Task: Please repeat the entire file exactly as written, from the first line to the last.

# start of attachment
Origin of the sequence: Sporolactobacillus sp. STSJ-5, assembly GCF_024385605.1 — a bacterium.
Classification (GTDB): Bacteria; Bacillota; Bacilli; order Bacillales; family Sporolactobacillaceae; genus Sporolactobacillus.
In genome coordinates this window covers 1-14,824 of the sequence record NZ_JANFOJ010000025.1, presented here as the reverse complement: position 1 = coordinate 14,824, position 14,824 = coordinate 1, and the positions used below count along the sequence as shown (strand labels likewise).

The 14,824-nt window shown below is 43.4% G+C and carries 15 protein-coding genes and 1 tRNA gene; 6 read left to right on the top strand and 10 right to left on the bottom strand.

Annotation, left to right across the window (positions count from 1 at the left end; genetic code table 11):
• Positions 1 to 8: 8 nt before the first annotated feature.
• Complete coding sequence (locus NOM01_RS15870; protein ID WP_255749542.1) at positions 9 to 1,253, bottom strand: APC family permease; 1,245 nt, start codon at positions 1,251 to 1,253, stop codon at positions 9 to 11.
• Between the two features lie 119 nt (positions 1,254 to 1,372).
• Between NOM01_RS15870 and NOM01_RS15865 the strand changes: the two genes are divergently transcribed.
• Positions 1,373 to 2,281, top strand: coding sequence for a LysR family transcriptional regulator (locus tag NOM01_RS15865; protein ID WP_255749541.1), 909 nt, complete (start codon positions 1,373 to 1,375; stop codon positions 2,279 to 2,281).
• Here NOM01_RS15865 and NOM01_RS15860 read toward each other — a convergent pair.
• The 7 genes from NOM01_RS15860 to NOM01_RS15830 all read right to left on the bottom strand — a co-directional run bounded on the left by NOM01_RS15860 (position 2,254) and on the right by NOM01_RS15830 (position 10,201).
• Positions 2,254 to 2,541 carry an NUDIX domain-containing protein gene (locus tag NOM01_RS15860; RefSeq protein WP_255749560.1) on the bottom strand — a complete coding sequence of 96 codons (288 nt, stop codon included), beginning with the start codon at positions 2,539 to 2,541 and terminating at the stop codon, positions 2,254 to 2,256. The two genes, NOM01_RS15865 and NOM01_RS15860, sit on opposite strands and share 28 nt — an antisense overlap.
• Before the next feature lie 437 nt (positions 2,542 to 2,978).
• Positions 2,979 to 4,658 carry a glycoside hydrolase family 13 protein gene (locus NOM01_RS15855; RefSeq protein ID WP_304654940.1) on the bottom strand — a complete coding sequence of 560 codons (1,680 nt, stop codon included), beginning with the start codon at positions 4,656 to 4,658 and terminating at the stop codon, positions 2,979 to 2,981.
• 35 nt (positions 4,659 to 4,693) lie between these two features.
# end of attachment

Origin of the sequence: Sporolactobacillus sp. STSJ-5, assembly GCF_024385605.1 — a bacterium.
Classification (GTDB): Bacteria; Bacillota; Bacilli; order Bacillales; family Sporolactobacillaceae; genus Sporolactobacillus.
In genome coordinates this window covers 1-14,824 of the sequence record NZ_JANFOJ010000025.1, presented here as the reverse complement: position 1 = coordinate 14,824, position 14,824 = coordinate 1, and the positions used below count along the sequence as shown (strand labels likewise).

The 14,824-nt window shown below is 43.4% G+C and carries 15 protein-coding genes and 1 tRNA gene; 6 read left to right on the top strand and 10 right to left on the bottom strand.

Annotation, left to right across the window (positions count from 1 at the left end; genetic code table 11):
• Positions 1 to 8: 8 nt before the first annotated feature.
• Complete coding sequence (locus NOM01_RS15870; protein ID WP_255749542.1) at positions 9 to 1,253, bottom strand: APC family permease; 1,245 nt, start codon at positions 1,251 to 1,253, stop codon at positions 9 to 11.
• Between the two features lie 119 nt (positions 1,254 to 1,372).
• Between NOM01_RS15870 and NOM01_RS15865 the strand changes: the two genes are divergently transcribed.
• Positions 1,373 to 2,281, top strand: coding sequence for a LysR family transcriptional regulator (locus tag NOM01_RS15865; protein ID WP_255749541.1), 909 nt, complete (start codon positions 1,373 to 1,375; stop codon positions 2,279 to 2,281).
• Here NOM01_RS15865 and NOM01_RS15860 read toward each other — a convergent pair.
• The 7 genes from NOM01_RS15860 to NOM01_RS15830 all read right to left on the bottom strand — a co-directional run bounded on the left by NOM01_RS15860 (position 2,254) and on the right by NOM01_RS15830 (position 10,201).
• Positions 2,254 to 2,541 carry an NUDIX domain-containing protein gene (locus tag NOM01_RS15860; RefSeq protein WP_255749560.1) on the bottom strand — a complete coding sequence of 96 codons (288 nt, stop codon included), beginning with the start codon at positions 2,539 to 2,541 and terminating at the stop codon, positions 2,254 to 2,256. The two genes, NOM01_RS15865 and NOM01_RS15860, sit on opposite strands and share 28 nt — an antisense overlap.
• Before the next feature lie 437 nt (positions 2,542 to 2,978).
• Positions 2,979 to 4,658 carry a glycoside hydrolase family 13 protein gene (locus NOM01_RS15855; RefSeq protein ID WP_304654940.1) on the bottom strand — a complete coding sequence of 560 codons (1,680 nt, stop codon included), beginning with the start codon at positions 4,656 to 4,658 and terminating at the stop codon, positions 2,979 to 2,981.
• 35 nt (positions 4,659 to 4,693) lie between these two features.